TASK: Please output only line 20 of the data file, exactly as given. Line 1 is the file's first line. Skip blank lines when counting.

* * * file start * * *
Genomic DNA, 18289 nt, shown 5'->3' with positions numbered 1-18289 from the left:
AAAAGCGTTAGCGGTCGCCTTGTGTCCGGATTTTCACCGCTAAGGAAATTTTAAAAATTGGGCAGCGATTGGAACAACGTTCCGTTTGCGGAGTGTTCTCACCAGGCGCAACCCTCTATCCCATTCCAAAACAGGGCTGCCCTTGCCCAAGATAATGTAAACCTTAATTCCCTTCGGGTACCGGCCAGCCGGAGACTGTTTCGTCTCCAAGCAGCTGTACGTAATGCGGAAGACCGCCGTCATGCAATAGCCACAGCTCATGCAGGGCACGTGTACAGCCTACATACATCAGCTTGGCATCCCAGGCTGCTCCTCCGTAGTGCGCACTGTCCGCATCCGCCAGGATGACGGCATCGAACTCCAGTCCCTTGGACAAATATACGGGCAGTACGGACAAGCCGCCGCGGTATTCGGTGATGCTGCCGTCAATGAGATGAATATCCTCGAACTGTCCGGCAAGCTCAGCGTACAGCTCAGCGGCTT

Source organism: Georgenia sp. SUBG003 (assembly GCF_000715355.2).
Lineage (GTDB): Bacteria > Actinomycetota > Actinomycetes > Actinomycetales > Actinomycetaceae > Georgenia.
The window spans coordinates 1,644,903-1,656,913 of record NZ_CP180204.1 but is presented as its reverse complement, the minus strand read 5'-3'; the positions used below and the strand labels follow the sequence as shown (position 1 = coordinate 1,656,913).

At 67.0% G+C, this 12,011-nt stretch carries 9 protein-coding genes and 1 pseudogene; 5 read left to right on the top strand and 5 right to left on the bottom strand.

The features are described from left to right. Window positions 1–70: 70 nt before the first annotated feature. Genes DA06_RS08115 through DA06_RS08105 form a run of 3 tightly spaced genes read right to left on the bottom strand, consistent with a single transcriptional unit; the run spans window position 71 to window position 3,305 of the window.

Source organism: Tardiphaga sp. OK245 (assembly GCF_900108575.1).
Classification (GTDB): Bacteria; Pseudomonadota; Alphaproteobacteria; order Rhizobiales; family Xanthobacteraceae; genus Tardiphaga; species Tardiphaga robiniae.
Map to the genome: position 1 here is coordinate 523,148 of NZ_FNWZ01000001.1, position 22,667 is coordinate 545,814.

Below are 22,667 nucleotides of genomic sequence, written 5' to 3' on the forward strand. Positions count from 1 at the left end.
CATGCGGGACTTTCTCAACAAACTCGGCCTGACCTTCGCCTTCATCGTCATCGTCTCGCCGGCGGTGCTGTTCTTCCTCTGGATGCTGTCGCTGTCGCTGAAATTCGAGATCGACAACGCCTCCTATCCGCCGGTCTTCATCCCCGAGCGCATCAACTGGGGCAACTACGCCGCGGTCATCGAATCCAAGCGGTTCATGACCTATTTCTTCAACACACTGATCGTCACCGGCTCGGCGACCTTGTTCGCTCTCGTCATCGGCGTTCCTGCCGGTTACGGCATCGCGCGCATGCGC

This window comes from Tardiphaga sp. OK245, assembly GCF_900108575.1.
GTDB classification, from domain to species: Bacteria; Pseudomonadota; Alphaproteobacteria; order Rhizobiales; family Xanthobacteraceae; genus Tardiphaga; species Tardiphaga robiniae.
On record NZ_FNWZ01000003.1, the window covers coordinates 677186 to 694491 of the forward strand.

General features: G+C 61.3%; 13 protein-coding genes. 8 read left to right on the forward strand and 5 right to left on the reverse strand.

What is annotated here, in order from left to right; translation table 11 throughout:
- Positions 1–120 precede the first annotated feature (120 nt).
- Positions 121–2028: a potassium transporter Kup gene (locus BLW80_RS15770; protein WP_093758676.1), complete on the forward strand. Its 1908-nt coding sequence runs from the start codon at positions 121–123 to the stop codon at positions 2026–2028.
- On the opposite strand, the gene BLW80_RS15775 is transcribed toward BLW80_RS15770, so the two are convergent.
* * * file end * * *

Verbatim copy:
- On the opposite strand, the gene BLW80_RS15775 is transcribed toward BLW80_RS15770, so the two are convergent.